[0037] Though not shown in the drawings, the photoresist pattern is continuously removed and then a wiring material is formed on the upper dielectric layer 109 and inside the contact window 119′.

[0038] As described in the first embodiment, because the dry etching does not expose the substrate, damage to the impurity active region can be prevented. Therefore, it is possible to realize a reliable semiconductor device having a low contact resistance.

[0039]FIGS. 7 and 8 are cross sectional views illustrating a process for forming a contact window in a semiconductor device according to a second embodiment of a present invention.

[0040] Referring to FIG. 7, a first dielectric layer 205 a is formed on a semiconductor substrate 201 having an impurity active region 203. The impurity active region 103 is formed by ion implantation. The first dielectric layer 205 a is a BPSG layer formed by CVD. A desirable thickness of the first dielectric layer 205 a is within a range of 500 Å-3000 Å. In this embodiment, the first dielectric layer 205 a has a thickness of approximately 2000 Å. The first dielectric layer 205 a may be an SOG layer or an O3-TEOS layer.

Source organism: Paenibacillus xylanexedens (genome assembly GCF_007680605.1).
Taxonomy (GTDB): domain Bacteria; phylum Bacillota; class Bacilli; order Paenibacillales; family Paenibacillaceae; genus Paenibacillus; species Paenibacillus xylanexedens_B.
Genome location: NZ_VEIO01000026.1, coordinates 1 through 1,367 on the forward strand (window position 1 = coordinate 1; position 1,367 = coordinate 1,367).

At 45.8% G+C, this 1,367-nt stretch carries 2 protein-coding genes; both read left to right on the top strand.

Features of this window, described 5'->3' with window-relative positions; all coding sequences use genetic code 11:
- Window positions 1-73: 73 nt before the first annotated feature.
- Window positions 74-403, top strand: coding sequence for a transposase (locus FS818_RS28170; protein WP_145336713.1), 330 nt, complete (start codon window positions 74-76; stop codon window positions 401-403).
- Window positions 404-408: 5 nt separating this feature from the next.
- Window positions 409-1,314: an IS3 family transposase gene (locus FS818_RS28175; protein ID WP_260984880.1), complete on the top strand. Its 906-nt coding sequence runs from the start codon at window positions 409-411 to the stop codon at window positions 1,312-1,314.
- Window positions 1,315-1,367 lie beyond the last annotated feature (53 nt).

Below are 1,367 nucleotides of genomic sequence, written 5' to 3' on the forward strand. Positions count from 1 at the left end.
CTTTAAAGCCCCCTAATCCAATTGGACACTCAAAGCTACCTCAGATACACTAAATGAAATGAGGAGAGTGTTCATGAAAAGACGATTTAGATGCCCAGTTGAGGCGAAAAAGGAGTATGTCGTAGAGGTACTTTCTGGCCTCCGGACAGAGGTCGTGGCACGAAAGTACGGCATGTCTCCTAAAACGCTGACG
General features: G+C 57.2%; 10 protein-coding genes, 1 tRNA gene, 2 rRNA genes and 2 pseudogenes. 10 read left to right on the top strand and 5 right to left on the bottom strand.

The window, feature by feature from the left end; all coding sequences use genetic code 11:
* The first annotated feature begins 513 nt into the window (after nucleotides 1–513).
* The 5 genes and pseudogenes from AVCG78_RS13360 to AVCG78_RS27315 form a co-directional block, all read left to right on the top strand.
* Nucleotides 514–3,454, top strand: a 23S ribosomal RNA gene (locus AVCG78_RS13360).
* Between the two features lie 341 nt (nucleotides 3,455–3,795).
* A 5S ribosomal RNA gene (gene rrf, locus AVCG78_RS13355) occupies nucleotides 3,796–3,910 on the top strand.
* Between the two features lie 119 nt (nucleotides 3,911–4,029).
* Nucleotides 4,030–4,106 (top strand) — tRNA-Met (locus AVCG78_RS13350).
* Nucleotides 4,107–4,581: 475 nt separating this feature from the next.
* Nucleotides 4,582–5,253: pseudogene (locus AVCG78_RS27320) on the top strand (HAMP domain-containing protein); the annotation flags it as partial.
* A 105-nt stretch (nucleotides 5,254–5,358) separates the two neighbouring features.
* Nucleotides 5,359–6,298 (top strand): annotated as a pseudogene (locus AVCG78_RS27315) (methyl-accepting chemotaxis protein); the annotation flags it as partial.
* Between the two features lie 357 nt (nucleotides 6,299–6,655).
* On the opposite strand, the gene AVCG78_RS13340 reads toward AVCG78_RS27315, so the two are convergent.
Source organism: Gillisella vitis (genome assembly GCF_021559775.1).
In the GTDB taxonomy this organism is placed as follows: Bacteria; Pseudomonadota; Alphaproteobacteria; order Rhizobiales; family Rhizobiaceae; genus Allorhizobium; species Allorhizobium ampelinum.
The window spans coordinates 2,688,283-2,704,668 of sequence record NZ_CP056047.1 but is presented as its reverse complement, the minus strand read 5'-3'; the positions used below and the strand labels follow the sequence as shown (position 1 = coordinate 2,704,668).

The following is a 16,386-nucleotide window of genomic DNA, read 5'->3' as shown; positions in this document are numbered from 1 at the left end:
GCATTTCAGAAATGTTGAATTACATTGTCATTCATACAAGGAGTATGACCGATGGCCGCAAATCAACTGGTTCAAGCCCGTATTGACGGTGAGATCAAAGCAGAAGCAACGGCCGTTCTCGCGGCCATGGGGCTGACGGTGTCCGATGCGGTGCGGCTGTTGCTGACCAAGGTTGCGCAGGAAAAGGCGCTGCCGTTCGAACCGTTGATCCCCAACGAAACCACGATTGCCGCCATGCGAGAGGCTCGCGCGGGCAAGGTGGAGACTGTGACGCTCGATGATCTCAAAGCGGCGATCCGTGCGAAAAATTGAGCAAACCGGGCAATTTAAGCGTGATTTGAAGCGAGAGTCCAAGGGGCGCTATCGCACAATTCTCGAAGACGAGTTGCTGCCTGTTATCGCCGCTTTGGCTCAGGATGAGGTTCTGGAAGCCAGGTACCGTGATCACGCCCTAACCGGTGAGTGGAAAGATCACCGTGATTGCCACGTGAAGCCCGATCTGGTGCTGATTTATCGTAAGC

[0041] A second dielectric layer 205 b is formed on the first dielectric layer 205 a. The second dielectric layer 205 b is a USG layer made by CVD. A desirable thickness of the second dielectric layer is within a range of 500-3000 Å. In this embodiment, the second dielectric layer 205 b has a thickness of approximately 2000 Å. The second dielectric layer 205 b may be an HDP oxide layer or an O2-TEOS layer. A lower dielectric layer 205 comprises the first dielectric layer 205 a and the second dielectric layer 205 b. Preferably, the first dielectric layer 205 a comprises a material having a higher isotropic etch rate than that of the second dielectric layer 205 b.